Law

Nats Eminem bill drops on appeal

Eminem's publishers said the song was more valuable.

The National Party has been successful in reducing its penalty for copyright infringement during its 2014 election campaign.

The Court of Appeal on Tuesday reduced an award against the opposition party in favour of Eminem’s publishers, from $600,000 to $225,000.

The High Court at Wellington had awarded $600,000 after finding that a National Party rowboat ad had ripped off the rapper’s hit single Lose Yourself.

On appeal the National Party sought to reduce the amount while Eminem’s publishers wanted more money.

The amount was based on what experts believed a reasonable licence fee for the track would have been. The Court of Appeal undertook its own exercise of how much should be paid, with actual estimates in the case suppressed due to commercial sensitivity.

An expert witness for Eminem said Lose Yourself was in the same category as the most valuable of the Beatles works, Rolling Stones, Justin Timberlake and Adele.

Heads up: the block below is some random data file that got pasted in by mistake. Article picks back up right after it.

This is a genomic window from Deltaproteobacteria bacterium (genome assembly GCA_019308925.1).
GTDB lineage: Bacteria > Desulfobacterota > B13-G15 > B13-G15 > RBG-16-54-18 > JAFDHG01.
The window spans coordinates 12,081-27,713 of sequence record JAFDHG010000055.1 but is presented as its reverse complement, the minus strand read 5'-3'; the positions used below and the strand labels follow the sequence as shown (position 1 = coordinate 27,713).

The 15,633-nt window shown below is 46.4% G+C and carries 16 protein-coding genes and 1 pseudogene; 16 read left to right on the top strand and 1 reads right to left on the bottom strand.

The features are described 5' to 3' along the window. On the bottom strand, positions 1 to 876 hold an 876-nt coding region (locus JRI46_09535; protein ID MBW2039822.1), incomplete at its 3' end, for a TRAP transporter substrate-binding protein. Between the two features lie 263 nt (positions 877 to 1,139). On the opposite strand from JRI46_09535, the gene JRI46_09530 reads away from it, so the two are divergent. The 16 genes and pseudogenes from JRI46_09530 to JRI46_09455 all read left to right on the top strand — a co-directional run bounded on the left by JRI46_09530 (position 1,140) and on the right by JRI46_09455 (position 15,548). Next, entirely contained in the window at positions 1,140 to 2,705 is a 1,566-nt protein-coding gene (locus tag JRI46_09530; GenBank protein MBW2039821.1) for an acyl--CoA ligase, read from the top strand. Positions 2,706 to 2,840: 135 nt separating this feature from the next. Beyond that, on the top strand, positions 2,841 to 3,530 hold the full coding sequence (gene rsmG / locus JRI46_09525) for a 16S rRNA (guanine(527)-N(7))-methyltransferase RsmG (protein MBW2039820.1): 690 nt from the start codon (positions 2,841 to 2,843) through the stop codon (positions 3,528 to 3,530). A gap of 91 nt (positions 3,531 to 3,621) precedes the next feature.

That witness added: “There would be very few works that would be the same [calibre] in the Peermusic catalogue. I consider that Lose Yourself would be at least on a par with, if not more valuable than, Umbrella by Rhianna or Single Ladies by Beyoncé – both in Peermusic’s catalogue.”

However, an opposing witness said while the song was big-selling it was genre-specific, and therefore the licence wouldn’t be worth as much.

“Although the rap hip-hop genre has been around for in excess of 15 years, he viewed it as still a relatively new genre and, being an edgy genre, one that advertisers are wary of especially for broader market campaigns.”

The Court of Appeal panel of Justice Mark Cooper, Justice Brendan Brown and Justice Denis Clifford rejected the publisher’s counter-claim, saying there should be no additional damages because the National Party did not turn a blind eye to the risk of copyright.

National Party president Peter Goodfellow says in a statement the party will consider what its next steps will be. 

"We have always stood by the fact that we purchased a piece of production music from a reputable Australian-based music production library, which had purchased it from a US supplier."

The Electoral Commission says damages awarded by a court for breach of copyright would not be an election expense for the purposes of a party’s return of election expenses.